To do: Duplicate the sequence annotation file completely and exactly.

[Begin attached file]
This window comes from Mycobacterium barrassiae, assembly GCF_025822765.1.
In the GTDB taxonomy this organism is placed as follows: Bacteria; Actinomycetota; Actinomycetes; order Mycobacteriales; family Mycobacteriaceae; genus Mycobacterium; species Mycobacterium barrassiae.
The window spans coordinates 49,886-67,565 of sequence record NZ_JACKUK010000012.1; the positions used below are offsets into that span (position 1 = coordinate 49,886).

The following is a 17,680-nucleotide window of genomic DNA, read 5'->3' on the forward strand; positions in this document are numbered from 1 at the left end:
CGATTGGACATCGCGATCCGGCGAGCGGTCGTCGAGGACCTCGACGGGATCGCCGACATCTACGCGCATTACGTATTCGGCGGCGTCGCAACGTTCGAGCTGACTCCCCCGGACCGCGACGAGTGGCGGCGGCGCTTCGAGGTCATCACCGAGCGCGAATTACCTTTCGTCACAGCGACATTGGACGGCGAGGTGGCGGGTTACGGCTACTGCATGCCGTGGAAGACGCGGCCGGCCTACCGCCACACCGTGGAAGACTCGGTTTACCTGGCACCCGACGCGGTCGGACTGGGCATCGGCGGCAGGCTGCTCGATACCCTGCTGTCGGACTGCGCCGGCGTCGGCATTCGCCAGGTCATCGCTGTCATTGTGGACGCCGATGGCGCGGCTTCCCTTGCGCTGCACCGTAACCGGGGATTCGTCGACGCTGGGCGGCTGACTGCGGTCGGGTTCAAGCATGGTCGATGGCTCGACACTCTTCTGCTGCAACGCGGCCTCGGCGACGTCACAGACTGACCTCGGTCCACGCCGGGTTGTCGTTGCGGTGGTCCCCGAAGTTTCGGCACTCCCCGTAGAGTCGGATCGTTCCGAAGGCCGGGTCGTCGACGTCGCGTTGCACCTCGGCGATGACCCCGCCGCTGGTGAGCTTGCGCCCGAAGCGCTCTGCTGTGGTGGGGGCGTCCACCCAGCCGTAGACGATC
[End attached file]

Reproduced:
This window comes from Mycobacterium barrassiae, assembly GCF_025822765.1.
In the GTDB taxonomy this organism is placed as follows: Bacteria; Actinomycetota; Actinomycetes; order Mycobacteriales; family Mycobacteriaceae; genus Mycobacterium; species Mycobacterium barrassiae.
The window spans coordinates 49,886-67,565 of sequence record NZ_JACKUK010000012.1; the positions used below are offsets into that span (position 1 = coordinate 49,886).

The following is a 17,680-nucleotide window of genomic DNA, read 5'->3' on the forward strand; positions in this document are numbered from 1 at the left end:
CGATTGGACATCGCGATCCGGCGAGCGGTCGTCGAGGACCTCGACGGGATCGCCGACATCTACGCGCATTACGTATTCGGCGGCGTCGCAACGTTCGAGCTGACTCCCCCGGACCGCGACGAGTGGCGGCGGCGCTTCGAGGTCATCACCGAGCGCGAATTACCTTTCGTCACAGCGACATTGGACGGCGAGGTGGCGGGTTACGGCTACTGCATGCCGTGGAAGACGCGGCCGGCCTACCGCCACACCGTGGAAGACTCGGTTTACCTGGCACCCGACGCGGTCGGACTGGGCATCGGCGGCAGGCTGCTCGATACCCTGCTGTCGGACTGCGCCGGCGTCGGCATTCGCCAGGTCATCGCTGTCATTGTGGACGCCGATGGCGCGGCTTCCCTTGCGCTGCACCGTAACCGGGGATTCGTCGACGCTGGGCGGCTGACTGCGGTCGGGTTCAAGCATGGTCGATGGCTCGACACTCTTCTGCTGCAACGCGGCCTCGGCGACGTCACAGACTGACCTCGGTCCACGCCGGGTTGTCGTTGCGGTGGTCCCCGAAGTTTCGGCACTCCCCGTAGAGTCGGATCGTTCCGAAGGCCGGGTCGTCGACGTCGCGTTGCACCTCGGCGATGACCCCGCCGCTGGTGAGCTTGCGCCCGAAGCGCTCTGCTGTGGTGGGGGCGTCCACCCAGCCGTAGACGATC